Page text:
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Graphic Novels

Graphic Novel Cheat Sheet

William T. Fee

10 November 2011

Okay, let's deal with staff knowledge first. I'll get the library sin out of the way first, and just state that Wikipedia is your friend. The folks who deal in comic book entries know their stuff, and comics aren't known for the types of arguments that lead to bad info being posted to support a point of view. For example, check the Justice League of America entry. If you check section 5: Collected editions, you'll note that it tells you in what order the reprints are numbered, and what issues are reproduced


Now, as for the information in the item itself. Most have a credits page, which gives the roles of most everyone involved and their names, down to the mail guy. It's usually the t.p. verso and possibly following page or pages. Also on that page is a tiny block of 6 point text, the indicia. This also gives information on the original issues, when they were produced, the title at the time, publisher name at the time, and publisher addresses at the time of original publication. Some volumes don't have this, but they're a special case you probably won't run into often (the Big 2, Marvel and DC, almost always include these pages).

Stuff your patrons will need/fewest changes possible:

Point one: remember that you can make any changes you want in your local catalog if they help you patrons find the items they need.

That said, comic book/manga fans such as m'self will likely look for particular writers, artists (including cover artists) and characters/teams. Manga, from the few titles I have read, are more likely to have a single human who writes and draws. If you are cataloging with the item beside you it is usually pretty easy to tell if an item is manga or not- the style is quite distinctive. I am not, however, convinced that noting this in the record is useful to a patron unless they are shelved separately. Most manga fans will probably not do a vague search for all manga, but will instead look for a title, character or creator (just an assumption- I could be wrong, but I'm basing this on the Euro-American comic book fan).

So, who should you note? Main writer/scripter/plotter in the 100 (or 700 if main entry for a serial bothers you or is too much work), i.e. who wrote most of the stories in the volume. Main artist/volume cover artist in the 700s. This info is available on the credits page. I would also add series editor and editor-in-chief, both of whom affect the flavor of the work, but it's not really necessary.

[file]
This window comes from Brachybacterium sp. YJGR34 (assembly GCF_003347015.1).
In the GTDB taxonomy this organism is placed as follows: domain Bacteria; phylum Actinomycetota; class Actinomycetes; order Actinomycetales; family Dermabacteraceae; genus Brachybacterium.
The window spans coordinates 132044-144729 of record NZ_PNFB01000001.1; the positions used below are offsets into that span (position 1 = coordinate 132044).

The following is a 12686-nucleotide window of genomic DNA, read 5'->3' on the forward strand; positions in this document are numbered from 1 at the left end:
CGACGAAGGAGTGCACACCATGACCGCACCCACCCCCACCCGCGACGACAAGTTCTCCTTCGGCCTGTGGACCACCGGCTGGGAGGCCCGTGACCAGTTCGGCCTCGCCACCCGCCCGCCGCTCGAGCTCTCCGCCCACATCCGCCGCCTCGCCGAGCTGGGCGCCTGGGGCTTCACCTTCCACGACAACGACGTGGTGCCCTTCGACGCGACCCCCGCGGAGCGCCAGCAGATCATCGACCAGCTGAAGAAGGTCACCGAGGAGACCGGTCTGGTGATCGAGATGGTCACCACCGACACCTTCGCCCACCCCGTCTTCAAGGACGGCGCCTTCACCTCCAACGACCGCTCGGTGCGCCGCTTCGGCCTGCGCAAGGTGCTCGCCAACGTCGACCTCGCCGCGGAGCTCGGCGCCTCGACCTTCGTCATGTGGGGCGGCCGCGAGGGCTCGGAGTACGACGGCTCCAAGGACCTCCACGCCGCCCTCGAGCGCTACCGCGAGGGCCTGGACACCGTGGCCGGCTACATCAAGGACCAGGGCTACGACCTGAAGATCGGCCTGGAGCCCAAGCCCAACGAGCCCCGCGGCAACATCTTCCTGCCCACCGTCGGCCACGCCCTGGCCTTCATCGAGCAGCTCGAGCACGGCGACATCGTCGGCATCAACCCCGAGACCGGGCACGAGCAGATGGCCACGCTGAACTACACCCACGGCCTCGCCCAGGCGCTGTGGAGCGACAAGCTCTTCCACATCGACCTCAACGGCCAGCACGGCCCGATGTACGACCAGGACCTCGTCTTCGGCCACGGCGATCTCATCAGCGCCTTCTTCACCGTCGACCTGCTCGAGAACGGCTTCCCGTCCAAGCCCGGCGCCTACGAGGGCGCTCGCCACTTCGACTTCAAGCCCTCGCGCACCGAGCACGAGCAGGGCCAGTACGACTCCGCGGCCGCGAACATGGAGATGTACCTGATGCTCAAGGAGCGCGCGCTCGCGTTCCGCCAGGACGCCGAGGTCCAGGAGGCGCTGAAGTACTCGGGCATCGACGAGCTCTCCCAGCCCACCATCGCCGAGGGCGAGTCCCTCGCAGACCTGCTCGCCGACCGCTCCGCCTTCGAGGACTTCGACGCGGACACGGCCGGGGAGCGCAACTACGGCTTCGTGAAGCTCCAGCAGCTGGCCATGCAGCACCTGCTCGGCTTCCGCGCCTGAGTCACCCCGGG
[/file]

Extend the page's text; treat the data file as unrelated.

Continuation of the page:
In the 600s/650s, note the main characters or team (in RDA persons/teams change to 600/610 respectively, but there's still some debate on this point ;-), with the $v comic books, strips, etc. Manga would also be appropriate, in your local system (for example, the manga Wolverine title that was recently done).

The 655 of "graphic novel" drives me nuts, but I'm sure that's my personal OCD. I would instead use either of the $v headings from the 6xx. That is, however, a local decision. I would use only the LC/gsafd headings, unless you want the children's headings for a juvenile specific collection. [655 4 $aManga is a possiblilty. Mac]

In the subject of records, my suggestion would be to download both the serial record (on which you can hang your holdings) and the individual volume monograph record. Due to differences in how libraries catalog these items, you can usually find both in OCLC. Doing it this way allows a patron to see that you have Justice League of America volumes 1-6, but also allows them to both find the individual volume if that what they are looking for, and to see information (such as characters) specific to the volume. They can be linked, locally , through a 490/830 (individual volume)/776 (serial) pairing. 776 will fill itself on OCLC with a right-click insert from cited and an OCLC # for the individual volume.

Classification at the serial record level allows easy collocation. Instead of having 6 GYAF XMEN ULTIMATE, with differentiation in the order they arrived, you can use GYAF XMEN ULTIMATE v.1-6. Again, this information is easily available through the indicia, Amazon and Wikipedia.

This sounds like it would take forever, but it actually will save time in the end, and requires only knowledge of where to look, rather than knowledge of comics and manga as a form. Here's the breakdown:

Serial/volume records from OCLC
Add 100/700s for main Writer/Artist/Cover artist
add 650 for character/team locally
Classify at serial level for collocation Shelve and allow patrons to enjoy.

William T. Fee
Digital Collections & Authority Control Librarian
Graphical Materials Librarian
State Library of Pennsylvania